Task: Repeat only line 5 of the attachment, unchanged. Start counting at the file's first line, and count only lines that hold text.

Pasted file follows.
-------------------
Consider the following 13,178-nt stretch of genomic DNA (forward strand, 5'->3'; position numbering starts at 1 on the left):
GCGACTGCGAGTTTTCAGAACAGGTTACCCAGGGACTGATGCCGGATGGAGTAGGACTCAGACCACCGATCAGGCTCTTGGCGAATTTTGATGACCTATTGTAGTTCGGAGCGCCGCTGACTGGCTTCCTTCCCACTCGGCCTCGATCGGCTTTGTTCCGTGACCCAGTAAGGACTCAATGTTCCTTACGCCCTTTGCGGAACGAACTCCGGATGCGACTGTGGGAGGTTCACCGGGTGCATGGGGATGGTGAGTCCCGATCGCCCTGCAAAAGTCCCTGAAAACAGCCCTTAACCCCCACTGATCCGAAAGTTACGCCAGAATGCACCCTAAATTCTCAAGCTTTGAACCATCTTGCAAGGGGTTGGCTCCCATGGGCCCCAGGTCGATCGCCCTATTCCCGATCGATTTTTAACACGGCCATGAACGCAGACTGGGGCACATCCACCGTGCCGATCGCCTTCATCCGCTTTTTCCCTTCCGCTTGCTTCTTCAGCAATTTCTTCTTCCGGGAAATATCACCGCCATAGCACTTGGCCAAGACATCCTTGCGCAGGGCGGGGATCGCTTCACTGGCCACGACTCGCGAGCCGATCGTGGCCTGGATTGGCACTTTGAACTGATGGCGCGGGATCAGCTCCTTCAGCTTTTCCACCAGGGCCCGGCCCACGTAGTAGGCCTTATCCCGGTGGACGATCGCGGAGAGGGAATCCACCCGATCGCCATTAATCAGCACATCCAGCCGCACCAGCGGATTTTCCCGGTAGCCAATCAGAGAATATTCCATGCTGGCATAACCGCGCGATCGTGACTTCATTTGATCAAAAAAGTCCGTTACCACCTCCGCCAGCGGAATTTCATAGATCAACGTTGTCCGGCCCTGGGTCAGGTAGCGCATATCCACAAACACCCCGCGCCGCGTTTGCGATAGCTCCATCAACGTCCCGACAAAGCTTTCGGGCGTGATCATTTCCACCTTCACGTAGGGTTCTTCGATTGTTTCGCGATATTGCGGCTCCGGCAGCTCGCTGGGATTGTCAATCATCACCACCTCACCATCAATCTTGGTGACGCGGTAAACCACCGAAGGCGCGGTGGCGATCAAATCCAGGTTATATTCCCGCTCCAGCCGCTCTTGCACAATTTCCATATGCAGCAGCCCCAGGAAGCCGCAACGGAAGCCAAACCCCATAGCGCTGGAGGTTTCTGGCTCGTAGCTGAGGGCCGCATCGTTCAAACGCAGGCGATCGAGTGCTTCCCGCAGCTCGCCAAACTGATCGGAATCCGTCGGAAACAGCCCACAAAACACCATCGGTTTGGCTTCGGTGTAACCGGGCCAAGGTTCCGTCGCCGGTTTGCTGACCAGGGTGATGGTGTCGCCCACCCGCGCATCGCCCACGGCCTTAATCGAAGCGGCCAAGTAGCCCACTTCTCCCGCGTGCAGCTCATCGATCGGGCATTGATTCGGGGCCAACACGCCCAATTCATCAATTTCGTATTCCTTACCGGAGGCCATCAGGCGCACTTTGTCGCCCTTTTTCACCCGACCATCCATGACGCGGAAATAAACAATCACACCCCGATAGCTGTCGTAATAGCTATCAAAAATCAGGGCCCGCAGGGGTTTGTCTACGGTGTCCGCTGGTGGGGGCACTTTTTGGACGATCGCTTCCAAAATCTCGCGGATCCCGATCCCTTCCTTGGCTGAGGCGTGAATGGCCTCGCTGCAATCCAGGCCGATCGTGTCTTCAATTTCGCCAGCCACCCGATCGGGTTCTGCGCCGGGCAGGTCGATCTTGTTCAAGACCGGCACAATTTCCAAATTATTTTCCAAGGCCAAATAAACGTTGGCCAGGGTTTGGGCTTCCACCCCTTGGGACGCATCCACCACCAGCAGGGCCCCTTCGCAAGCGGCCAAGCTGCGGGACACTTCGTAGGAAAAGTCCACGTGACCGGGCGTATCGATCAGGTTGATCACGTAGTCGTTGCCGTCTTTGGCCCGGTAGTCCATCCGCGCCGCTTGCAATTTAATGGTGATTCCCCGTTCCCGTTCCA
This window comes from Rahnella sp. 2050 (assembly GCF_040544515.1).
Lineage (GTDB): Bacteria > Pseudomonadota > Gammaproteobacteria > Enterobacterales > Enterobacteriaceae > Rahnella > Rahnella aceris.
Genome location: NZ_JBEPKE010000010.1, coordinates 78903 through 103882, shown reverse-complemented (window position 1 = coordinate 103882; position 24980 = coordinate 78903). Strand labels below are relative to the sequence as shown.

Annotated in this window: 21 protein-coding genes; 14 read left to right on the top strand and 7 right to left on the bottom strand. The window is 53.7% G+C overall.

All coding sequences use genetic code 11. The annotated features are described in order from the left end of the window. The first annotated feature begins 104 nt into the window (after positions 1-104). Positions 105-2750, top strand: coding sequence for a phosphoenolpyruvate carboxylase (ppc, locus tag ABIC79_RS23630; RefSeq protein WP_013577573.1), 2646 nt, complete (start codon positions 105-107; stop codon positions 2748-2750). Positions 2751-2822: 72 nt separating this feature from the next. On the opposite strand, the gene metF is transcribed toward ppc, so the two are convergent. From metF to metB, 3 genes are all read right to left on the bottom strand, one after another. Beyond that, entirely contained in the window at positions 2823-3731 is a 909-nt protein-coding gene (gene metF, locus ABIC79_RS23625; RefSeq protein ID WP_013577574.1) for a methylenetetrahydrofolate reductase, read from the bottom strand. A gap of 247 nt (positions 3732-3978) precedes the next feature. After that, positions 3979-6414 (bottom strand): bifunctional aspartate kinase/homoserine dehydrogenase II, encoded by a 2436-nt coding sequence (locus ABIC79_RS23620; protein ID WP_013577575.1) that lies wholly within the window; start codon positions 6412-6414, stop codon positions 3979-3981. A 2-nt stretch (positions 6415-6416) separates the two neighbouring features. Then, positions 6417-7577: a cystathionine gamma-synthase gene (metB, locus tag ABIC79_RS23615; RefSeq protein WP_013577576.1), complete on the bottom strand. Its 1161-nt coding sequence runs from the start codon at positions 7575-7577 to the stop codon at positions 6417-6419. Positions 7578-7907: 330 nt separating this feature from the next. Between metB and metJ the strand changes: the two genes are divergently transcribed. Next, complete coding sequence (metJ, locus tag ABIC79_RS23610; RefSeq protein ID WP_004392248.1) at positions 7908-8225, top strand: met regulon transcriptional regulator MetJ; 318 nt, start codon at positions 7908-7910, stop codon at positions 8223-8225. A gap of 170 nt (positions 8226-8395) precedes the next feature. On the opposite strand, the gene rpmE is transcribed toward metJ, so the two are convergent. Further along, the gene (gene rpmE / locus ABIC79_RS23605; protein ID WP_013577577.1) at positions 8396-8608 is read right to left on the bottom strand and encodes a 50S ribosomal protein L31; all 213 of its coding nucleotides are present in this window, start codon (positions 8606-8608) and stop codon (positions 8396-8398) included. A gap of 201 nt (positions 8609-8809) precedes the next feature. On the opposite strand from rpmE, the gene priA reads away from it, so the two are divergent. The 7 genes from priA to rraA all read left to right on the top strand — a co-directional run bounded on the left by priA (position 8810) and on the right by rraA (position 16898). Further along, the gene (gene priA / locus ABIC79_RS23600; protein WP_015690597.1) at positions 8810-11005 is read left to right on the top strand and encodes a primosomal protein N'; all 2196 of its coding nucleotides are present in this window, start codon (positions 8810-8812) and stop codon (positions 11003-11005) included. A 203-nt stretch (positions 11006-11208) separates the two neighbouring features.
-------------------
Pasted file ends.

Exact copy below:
Genome location: NZ_JBEPKE010000010.1, coordinates 78903 through 103882, shown reverse-complemented (window position 1 = coordinate 103882; position 24980 = coordinate 78903). Strand labels below are relative to the sequence as shown.